Article Type

Original Study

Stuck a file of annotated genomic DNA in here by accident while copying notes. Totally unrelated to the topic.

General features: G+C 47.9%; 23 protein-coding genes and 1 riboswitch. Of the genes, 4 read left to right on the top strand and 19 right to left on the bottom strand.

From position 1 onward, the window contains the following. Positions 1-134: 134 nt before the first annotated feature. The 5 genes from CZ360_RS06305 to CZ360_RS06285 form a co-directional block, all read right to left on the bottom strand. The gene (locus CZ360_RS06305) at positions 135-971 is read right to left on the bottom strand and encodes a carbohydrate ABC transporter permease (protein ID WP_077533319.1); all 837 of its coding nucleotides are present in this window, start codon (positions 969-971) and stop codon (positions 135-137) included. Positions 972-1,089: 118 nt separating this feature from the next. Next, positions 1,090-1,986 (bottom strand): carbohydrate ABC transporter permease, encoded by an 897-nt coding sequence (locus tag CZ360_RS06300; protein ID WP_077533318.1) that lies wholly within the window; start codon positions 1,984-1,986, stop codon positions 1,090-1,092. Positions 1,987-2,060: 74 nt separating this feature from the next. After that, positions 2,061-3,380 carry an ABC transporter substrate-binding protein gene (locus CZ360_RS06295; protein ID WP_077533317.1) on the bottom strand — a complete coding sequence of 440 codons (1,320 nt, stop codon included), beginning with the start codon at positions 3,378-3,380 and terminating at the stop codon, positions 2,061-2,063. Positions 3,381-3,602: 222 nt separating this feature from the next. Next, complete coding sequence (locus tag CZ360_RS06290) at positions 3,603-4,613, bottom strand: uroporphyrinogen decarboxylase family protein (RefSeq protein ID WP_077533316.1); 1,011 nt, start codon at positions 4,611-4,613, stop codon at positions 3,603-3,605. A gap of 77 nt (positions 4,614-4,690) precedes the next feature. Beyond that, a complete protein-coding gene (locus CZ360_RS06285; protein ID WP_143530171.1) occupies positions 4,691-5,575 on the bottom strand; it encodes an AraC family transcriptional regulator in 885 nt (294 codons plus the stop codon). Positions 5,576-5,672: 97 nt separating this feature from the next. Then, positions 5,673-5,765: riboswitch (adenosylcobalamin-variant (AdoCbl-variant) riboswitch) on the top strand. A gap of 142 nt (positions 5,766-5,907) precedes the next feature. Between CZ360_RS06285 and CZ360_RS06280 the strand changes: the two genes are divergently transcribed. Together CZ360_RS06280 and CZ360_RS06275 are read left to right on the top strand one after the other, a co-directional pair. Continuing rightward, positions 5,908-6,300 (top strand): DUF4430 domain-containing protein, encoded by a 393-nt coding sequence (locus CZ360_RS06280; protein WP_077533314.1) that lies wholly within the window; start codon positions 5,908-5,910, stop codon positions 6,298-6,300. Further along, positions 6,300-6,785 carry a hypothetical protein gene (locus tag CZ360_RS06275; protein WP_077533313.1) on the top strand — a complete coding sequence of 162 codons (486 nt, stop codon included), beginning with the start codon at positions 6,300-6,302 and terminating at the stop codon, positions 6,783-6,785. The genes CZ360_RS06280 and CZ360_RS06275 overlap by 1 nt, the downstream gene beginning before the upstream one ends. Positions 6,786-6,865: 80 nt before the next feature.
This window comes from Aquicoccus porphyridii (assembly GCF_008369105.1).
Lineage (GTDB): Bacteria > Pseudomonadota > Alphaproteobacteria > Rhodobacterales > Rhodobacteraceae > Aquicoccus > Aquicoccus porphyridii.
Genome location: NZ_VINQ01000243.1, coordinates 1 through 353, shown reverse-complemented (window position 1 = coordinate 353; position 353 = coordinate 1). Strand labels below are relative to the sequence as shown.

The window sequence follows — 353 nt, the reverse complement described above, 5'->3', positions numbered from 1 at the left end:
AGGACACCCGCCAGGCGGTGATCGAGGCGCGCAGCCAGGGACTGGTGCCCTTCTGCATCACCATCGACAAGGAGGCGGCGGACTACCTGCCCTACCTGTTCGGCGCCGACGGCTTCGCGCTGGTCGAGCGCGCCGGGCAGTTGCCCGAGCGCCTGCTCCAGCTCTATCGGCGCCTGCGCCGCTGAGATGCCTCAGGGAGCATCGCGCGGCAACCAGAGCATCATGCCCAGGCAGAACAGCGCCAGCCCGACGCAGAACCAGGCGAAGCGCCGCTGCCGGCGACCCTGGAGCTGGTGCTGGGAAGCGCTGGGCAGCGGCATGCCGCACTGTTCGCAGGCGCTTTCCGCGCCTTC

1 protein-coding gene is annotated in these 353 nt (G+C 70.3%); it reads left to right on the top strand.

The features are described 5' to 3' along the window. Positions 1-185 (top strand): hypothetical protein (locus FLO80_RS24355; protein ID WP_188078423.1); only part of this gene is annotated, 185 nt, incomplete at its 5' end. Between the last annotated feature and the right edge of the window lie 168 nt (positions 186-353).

Objectives The aim of this work is to study oxidative stress and the profile of antioxidant mechanisms in common neonatal disorders. These disorders are prematurity, neonatal hyperbilirubinemia, and perinatal asphyxia. This study also aimed to evaluate the effect of treatment of these disorders on oxidative stress. Background In a broad sense, oxidative stress may be considered an imbalance between prooxidant and antioxidant forces or between the amount of reactive oxygen species and antioxidant defenses. The term oxygen radical disease of neonatology has been suggested to designate diseases whose pathogenesis includes tissue aggression from free radicals and reactive oxygen species. However, the mechanisms involved are more complex and involve more than oxidative stress; inflammation, infection, and other factors are important in preterm and neonatal diseases such as neonatal hyperbilirubinemia and exposure to perinatal asphyxia. Materials and methods Fifty neonates were studied. Clinical assessment, lab detection of antioxidant enzymes (catalase, glutathione perioxidase, and superoxide dismutase) in plasma, and oxidation reaction initiated by free radical products (F8-isoprostane and melanodialdehyde) in plasma at admission to NICU and before discharge were performed. After discharge, 15 neonates were studied as controls (healthy neonates being followed up at the outpatient clinic and matched for sex and postneonatal age). The remaining 35 neonates were divided into three groups: preterm group, hyperbilirubinemia group, and perinatal asphyxia group. Results At admission, the plasma level of antioxidant enzymes was insignificantly suppressed in the preterm group, except superoxide dismutase, which was significantly suppressed. The level of antioxidant enzymes was insignificantly higher in neonates with hyperbilirubinemia and significantly suppressed in neonates exposed to perinatal asphyxia; there was no significant difference in the level of oxidation reaction products in preterm and neonatal hyperbilirubinemia groups compared with the controls, but their level was significantly increased in neonates exposed to perinatal asphyxia. Before discharge, preterm patients received a higher concentration of oxygen (in the form of mechanical ventilation), and oxidation reaction products were significantly elevated as in neonates exposed to perinatal asphyxia. Conclusion Oxidative stress plays a definite role in the pathogenesis of complications caused by immaturity and neonatal exposure to oxidative stress favoring factors such as oxygen and many life-saving procedures used in the NICU.